OK, a little backstory here: Arizona is home to a distinct population of bald eagles known as desert nesting bald eagles… and at one point, those birds were on the brink of extinction… according to the Center for Biological Diversity in Tucson, there were only three reproducing nests in the 1970. However, thanks to efforts to rebuild the population, that number jumped to 43 by 2006, and as of this year, (per an article that appeared in Sunday’s Arizona Republic), 55 breeding areas were occupied, 79 eggs were laid and 56 nestlings took flight, all records for bald eagles in Arizona.
That is very good news.
But do those numbers mean that Arizona’s bald eagle should be removed from the endangered/threatened species list? Apparently, it does.
As of last Friday, the bald eagles were officially “delisted.” Now here’s why some folks are upset…
Wildlife advocates from the Center for Biological Diversity say that the desert nesting bald eagles warrant unique protection because they “geographically, behaviorally, and even biologically different from other American bald eagles… and no other bald eagle population nests under such conditions of high heat and low humidity or suffers such high mortality.” However, a review by the the U.S. Fish and Wildlife Service determined that the “bald eagles nesting in the Sonoran Desert area of central Arizona” do not qualify as a “distinct population” and should be delisted with the rest of the nation’s bald eagles. In 2007, bald eagles were removed from the list of endangered and threatened species throughout the lower 48 states; however, according to the Fish and Wildlife Service, the birds still receive some protection under the federal Bald and Golden Eagle Protection Act and the Migratory Bird Treaty Act, as well as the state’s Conservation Assessment and Strategy for the Bald Eagle in Arizona.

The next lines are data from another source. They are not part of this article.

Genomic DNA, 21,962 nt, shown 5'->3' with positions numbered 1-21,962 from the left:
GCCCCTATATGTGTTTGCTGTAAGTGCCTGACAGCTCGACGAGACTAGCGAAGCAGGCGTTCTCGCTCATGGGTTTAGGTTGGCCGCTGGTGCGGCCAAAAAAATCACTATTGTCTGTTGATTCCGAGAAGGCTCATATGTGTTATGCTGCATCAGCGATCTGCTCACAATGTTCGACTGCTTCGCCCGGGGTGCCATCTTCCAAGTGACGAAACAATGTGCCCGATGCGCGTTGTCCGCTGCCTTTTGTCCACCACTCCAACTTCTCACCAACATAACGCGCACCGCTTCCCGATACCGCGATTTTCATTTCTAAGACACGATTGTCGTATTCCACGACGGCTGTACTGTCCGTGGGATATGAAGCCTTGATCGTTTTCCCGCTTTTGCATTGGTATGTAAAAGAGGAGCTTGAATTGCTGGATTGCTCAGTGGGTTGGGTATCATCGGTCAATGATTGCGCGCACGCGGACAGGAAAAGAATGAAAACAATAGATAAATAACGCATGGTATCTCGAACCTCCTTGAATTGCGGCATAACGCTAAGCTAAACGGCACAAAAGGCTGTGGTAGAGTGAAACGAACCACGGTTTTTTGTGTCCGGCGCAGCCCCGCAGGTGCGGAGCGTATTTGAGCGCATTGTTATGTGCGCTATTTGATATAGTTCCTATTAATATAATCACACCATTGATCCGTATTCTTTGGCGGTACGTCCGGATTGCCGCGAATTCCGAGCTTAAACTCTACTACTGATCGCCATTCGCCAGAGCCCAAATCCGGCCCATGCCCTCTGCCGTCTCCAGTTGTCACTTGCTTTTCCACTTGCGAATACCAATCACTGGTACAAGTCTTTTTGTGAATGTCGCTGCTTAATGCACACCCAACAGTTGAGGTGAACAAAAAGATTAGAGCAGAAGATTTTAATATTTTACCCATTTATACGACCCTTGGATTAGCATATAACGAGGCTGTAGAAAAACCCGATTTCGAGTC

So what do you think? Do the desert nesting bald eagles warrant special protection?